Japan Summer Blog 2012
Yesterday a group of us ventured to Yokohama in the morning, and then came back to Tokyo in the late afternoon to spend some time at the Edo-Tokyo Museum. In Yokohama, Dr. Munson gave us a guided tour of the city and the Yokohama Archives of History. He lived in Yokohama when he was working on his dissertation, and he spent many hours combing through the materials in the archives. His forthcoming book, The Periodical Press in Treaty-Port Japan, is about Yokohama's establishment and subsequent development as viewed through the popular press of the time. Yokohama was a planned city, established by Westerns in the mid 1800s as a seaport for the newly opened Japan. As Dr. Munson noted, it is "ground zero" for understanding the history of Japan's relationship with the West.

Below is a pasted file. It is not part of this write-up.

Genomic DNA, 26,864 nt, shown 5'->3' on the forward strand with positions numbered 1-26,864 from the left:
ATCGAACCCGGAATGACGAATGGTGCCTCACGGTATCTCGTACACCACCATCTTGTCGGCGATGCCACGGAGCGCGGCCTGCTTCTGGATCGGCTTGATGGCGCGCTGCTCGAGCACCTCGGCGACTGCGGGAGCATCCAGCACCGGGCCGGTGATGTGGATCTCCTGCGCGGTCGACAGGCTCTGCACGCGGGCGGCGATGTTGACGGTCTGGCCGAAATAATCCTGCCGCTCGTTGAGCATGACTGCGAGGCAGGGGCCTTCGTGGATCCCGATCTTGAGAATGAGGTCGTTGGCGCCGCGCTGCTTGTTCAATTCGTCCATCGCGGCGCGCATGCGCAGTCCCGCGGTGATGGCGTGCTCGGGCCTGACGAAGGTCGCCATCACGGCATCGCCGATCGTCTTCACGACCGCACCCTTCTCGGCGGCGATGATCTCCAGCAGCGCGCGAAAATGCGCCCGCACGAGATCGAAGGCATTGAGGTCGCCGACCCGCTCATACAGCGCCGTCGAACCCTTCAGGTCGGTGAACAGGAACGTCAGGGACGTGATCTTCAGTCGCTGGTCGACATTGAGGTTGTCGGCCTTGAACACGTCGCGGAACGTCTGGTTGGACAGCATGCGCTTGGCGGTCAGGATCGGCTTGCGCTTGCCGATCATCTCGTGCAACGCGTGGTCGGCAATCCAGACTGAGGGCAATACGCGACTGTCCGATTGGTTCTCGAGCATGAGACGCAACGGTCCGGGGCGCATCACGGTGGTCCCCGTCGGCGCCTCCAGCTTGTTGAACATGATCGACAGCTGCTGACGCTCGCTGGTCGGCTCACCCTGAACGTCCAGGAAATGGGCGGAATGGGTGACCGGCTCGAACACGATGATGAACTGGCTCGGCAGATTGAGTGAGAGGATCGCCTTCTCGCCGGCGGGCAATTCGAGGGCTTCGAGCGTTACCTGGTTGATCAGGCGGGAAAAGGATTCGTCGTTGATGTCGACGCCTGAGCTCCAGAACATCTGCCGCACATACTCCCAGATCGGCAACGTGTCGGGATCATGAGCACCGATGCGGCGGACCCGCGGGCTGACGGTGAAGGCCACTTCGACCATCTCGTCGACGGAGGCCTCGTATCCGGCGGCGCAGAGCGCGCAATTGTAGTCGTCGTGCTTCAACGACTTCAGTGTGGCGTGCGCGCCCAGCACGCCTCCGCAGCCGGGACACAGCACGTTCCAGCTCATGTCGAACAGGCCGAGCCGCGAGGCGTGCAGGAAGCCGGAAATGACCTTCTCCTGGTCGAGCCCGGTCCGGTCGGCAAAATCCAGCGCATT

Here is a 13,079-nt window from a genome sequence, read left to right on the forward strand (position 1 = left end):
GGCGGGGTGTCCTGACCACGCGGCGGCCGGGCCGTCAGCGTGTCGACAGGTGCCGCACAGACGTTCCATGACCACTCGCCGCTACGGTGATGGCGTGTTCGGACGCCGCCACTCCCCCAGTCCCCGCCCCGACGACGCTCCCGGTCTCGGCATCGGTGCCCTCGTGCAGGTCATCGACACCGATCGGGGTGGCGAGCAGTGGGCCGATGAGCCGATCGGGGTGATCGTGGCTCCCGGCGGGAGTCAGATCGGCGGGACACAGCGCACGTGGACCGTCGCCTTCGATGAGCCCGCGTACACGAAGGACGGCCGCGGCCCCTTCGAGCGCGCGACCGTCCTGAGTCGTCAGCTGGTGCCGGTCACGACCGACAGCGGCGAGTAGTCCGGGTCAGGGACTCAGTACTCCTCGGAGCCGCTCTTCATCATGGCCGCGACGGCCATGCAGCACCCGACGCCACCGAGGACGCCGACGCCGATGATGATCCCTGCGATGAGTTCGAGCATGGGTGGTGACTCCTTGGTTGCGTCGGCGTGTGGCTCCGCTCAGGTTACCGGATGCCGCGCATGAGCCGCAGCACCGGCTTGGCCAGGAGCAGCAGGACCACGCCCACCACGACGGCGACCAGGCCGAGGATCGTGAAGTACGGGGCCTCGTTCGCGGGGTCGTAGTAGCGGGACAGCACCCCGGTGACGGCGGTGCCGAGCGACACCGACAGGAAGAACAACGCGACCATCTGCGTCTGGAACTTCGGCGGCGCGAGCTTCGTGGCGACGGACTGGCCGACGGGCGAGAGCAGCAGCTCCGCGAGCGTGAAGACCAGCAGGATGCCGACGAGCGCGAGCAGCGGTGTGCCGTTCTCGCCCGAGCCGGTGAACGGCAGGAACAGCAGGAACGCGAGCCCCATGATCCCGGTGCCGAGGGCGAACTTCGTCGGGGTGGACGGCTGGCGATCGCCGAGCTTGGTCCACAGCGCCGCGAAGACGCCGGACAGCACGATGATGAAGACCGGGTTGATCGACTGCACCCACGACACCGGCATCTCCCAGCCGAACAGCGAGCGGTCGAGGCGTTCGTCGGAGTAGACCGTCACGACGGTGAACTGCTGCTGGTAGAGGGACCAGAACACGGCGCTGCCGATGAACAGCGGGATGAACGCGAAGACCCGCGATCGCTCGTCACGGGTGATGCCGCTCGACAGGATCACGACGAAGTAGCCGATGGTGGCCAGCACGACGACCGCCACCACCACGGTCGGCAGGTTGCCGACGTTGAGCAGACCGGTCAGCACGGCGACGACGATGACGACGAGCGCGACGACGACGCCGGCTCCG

Continuing on the theme of history, we visited later that day the Edo-Tokyo Museum, which is an enormous facility in Tokyo. The museum is focused on history of how Edo-Tokyo was founded and developed. It has many interesting exhibits, including scale models of many parts of the city, which depict what daily life would have been for the average person. For me the highlight came in the room which dealt with the early 1900s and particularly the thriving theater culture of Asakusa. One of the exhibits was a large, detailed model of a popular movie theater in Asakusa in 1914. The description of the display noted that it was based on a photograph from 1914. As I looked more closely, I suddenly realized that the film being shown on that particular day was Antony and Cleopatra! For me this was a starling discovery, because this is the film that I have done extensive work about its original music. Although it was popular in 1914, the film quickly fell into obscurity and few people know it today. I had done extensive digging in American archives to learn about the film, but this exhibit tells me that there are sources about the film in Japan. Even this exhibit alone was a find because it included numerous still images and posters from the film, and several I had never seen before. It was an exciting moment. I have yet another reason to return to Japan.
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